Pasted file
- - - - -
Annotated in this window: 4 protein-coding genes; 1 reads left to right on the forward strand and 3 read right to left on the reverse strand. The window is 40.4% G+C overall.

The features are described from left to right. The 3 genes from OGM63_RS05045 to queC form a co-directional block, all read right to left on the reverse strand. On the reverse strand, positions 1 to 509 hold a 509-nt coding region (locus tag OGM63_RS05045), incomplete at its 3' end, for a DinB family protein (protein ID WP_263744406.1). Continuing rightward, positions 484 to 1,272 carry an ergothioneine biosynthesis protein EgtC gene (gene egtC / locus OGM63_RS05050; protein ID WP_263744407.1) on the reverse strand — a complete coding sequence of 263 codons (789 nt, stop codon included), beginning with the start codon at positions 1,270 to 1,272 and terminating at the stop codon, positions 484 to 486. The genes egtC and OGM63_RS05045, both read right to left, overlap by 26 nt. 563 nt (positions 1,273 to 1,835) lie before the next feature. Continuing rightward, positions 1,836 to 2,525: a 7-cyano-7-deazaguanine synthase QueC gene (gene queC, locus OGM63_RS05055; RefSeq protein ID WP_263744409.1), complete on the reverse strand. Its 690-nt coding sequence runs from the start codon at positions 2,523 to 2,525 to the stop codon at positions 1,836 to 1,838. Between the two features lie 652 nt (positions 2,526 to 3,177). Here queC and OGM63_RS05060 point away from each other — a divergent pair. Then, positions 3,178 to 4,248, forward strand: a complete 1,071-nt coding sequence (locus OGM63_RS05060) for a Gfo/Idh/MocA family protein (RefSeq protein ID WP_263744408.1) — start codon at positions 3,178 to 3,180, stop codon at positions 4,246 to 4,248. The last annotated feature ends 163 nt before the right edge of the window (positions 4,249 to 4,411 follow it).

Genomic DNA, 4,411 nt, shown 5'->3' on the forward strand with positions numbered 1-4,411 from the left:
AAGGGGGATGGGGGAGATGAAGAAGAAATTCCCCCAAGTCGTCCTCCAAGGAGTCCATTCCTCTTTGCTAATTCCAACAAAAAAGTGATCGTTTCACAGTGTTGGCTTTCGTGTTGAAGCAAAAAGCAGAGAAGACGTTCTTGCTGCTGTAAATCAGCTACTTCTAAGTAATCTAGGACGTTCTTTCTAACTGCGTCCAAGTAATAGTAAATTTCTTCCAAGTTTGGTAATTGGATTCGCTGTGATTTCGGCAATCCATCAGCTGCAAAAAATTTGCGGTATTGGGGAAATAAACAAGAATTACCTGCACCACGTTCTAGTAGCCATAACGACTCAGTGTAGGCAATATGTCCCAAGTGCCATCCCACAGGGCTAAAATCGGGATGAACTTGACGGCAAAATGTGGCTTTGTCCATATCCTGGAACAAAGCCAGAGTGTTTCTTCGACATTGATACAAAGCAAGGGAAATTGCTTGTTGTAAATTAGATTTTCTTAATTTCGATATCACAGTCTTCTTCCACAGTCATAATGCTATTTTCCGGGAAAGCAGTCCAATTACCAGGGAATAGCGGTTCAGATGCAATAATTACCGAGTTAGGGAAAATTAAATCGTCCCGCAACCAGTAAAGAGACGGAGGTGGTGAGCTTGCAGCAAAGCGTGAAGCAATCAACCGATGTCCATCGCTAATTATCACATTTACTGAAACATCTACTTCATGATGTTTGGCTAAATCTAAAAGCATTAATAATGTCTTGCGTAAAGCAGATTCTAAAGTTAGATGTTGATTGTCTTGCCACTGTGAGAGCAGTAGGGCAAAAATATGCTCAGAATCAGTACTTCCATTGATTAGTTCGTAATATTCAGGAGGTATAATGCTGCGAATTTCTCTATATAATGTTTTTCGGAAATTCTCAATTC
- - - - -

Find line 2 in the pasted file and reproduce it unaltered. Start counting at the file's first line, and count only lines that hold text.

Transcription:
The features are described from left to right. The 3 genes from OGM63_RS05045 to queC form a co-directional block, all read right to left on the reverse strand. On the reverse strand, positions 1 to 509 hold a 509-nt coding region (locus tag OGM63_RS05045), incomplete at its 3' end, for a DinB family protein (protein ID WP_263744406.1). Continuing rightward, positions 484 to 1,272 carry an ergothioneine biosynthesis protein EgtC gene (gene egtC / locus OGM63_RS05050; protein ID WP_263744407.1) on the reverse strand — a complete coding sequence of 263 codons (789 nt, stop codon included), beginning with the start codon at positions 1,270 to 1,272 and terminating at the stop codon, positions 484 to 486. The genes egtC and OGM63_RS05045, both read right to left, overlap by 26 nt. 563 nt (positions 1,273 to 1,835) lie before the next feature. Continuing rightward, positions 1,836 to 2,525: a 7-cyano-7-deazaguanine synthase QueC gene (gene queC, locus OGM63_RS05055; RefSeq protein ID WP_263744409.1), complete on the reverse strand. Its 690-nt coding sequence runs from the start codon at positions 2,523 to 2,525 to the stop codon at positions 1,836 to 1,838. Between the two features lie 652 nt (positions 2,526 to 3,177). Here queC and OGM63_RS05060 point away from each other — a divergent pair. Then, positions 3,178 to 4,248, forward strand: a complete 1,071-nt coding sequence (locus OGM63_RS05060) for a Gfo/Idh/MocA family protein (RefSeq protein ID WP_263744408.1) — start codon at positions 3,178 to 3,180, stop codon at positions 4,246 to 4,248. The last annotated feature ends 163 nt before the right edge of the window (positions 4,249 to 4,411 follow it).